How to pay for potential temporary or permanent generators to ensure that Hull homeowners, tenants, and businesses do not find themselves without power in the event of a National Grid outage is an ongoing conversation among Hull Municipal Light Board members.
The Hull Municipal Light Plant paid $850,000 from its emergency reserve fund to lease and operate five diesel fuel-powered temporary generators to avert the possibility that residents could lose electricity this winter should a power outage occur.
While the generators, which are in trailers located near the traffic lights on George Washington Boulevard, have not been activated yet except during a test run at the beginning of the season, more than a month remains before March 31 when the contract expires.
While there was no “hard discussion” at the board’s Feb. 18 meeting about how the light plant could manage the cost of renting/purchasing temporary or permanent generators for future use, the issue will be on the board’s March 18 agenda, Light Board Chairman Patrick Cannon told The Hull Times.
At that time, representatives from the Massachusetts Municipal Wholesale Electric Co. (MMWEC), which Cannon said represents and advises several of the state’s 43 municipal light departments, including Hull’s, will participate in the remote meeting.
The nonprofit MMWEC, through a public energy partnership established in 1969, provides services, expertise, and strategic planning to help municipal utilities optimize their energy resources and find value in the shifting structure of New England’s wholesale power markets.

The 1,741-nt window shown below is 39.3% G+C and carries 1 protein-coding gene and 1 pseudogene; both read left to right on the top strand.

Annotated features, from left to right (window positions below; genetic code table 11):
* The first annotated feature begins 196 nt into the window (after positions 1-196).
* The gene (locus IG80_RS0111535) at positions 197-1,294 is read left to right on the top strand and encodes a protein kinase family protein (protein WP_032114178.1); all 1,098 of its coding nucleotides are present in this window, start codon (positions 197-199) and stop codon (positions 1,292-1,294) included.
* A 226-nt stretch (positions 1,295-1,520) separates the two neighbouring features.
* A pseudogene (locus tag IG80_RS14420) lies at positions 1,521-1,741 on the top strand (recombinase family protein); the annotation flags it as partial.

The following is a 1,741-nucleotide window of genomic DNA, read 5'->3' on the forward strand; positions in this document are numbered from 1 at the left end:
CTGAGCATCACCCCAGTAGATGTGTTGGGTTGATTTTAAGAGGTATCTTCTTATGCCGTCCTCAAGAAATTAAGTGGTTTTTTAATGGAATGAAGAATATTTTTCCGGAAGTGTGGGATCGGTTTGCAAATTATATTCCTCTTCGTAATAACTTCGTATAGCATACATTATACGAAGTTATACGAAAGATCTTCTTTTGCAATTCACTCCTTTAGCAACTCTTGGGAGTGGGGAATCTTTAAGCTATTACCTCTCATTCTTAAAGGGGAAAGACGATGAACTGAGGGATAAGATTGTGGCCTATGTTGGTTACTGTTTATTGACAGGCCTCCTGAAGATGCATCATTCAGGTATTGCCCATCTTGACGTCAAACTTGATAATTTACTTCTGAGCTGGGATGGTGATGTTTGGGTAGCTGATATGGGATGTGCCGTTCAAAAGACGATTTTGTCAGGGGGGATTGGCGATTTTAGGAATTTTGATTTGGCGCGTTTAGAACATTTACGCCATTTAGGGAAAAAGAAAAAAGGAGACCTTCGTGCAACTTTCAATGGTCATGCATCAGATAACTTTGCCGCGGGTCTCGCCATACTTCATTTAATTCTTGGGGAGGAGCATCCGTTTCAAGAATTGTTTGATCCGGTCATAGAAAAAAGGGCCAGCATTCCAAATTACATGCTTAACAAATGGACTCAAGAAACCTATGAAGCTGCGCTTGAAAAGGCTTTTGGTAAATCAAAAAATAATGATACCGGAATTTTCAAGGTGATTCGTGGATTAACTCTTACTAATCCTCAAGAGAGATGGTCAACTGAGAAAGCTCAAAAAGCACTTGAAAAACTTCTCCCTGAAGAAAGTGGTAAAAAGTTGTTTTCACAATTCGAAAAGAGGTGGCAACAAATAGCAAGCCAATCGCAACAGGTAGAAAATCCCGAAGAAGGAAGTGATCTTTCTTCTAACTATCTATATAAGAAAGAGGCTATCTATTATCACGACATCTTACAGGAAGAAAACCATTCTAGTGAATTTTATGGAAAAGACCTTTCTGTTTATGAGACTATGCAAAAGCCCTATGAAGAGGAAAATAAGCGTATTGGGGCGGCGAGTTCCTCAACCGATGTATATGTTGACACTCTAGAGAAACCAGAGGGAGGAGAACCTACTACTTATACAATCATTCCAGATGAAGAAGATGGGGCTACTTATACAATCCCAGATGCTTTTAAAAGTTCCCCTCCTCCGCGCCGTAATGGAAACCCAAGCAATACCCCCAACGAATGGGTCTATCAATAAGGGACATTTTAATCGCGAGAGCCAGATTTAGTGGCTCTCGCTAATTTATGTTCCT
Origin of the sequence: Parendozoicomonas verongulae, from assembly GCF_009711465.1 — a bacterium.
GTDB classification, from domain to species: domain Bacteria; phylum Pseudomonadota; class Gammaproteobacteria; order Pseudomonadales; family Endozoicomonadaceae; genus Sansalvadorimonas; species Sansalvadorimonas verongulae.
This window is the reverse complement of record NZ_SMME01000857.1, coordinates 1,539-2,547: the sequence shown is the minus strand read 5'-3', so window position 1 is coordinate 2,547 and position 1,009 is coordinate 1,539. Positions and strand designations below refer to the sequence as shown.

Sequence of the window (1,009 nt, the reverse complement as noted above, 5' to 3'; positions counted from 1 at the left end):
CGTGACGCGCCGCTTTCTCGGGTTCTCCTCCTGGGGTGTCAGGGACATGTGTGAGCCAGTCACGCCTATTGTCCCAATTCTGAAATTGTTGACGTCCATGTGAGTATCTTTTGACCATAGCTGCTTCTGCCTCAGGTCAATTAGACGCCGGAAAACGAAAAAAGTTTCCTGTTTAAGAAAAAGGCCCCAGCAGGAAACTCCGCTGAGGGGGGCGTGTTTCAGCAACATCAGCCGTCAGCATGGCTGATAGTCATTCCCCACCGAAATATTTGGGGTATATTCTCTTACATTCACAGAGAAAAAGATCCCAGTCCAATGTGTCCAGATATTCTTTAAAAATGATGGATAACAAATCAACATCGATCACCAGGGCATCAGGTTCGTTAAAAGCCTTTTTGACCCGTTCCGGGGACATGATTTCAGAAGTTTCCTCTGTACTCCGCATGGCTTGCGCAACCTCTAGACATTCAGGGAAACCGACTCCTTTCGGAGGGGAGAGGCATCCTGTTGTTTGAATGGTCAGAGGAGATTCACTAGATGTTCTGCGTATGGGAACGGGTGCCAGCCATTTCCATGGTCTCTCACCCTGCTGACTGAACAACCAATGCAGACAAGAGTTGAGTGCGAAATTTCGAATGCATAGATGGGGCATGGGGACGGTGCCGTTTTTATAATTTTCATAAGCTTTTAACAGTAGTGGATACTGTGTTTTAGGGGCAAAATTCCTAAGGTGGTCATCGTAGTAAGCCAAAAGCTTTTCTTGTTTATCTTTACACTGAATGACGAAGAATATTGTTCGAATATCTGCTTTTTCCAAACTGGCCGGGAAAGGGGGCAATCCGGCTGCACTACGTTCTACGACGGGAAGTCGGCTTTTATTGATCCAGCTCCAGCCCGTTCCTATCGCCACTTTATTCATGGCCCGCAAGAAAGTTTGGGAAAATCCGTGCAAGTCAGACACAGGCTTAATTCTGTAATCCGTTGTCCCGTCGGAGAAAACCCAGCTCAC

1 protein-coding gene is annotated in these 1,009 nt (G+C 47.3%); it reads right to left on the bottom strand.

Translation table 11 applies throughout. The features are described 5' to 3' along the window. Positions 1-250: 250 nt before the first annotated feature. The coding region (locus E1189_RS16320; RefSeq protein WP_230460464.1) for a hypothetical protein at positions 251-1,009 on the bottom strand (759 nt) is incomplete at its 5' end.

“MMWEC is in the position to explain our power portfolio and to do the math” related to the costs involved with possibly installing generators in the future, to explain the financial impacts of doing so, and to make recommendations on how best to pay for them if the decision is made to do so, Cannon said. “They are the experts.”
National Grid-related power losses are often of long duration and are more difficult to resolve than outages for which the light plant is responsible because many of the feeder lines are located in Hingham in a wooded area that can be difficult to access, especially at nighttime, town officials have noted in the past.
The frequency of lengthy National Grid power outages led to the decision to rent the generators this year. “There was also the need to ensure that people would remain safe, dry, and warm in their homes because, due to COVID-19 restrictions, the town would not have been able to open its usual warming centers should an outage occur,” Cannon explained. “Fortunately, we could accomplish that with the use of temporary generators.”
If the town were to decide to rent or purchase temporary or permanent generators, a suitable location would need to be found.
“We had been looking at the landfill as a possible location, but the capping project makes that look less and less likely,” Cannon said. “We would have to find the next-best location – town land we could use or other property that is available that coincides with the main overhead feeder lines.”
The current location works well, Cannon acknowledged, “but it’s on state land, and we only have temporary permission to use the property.”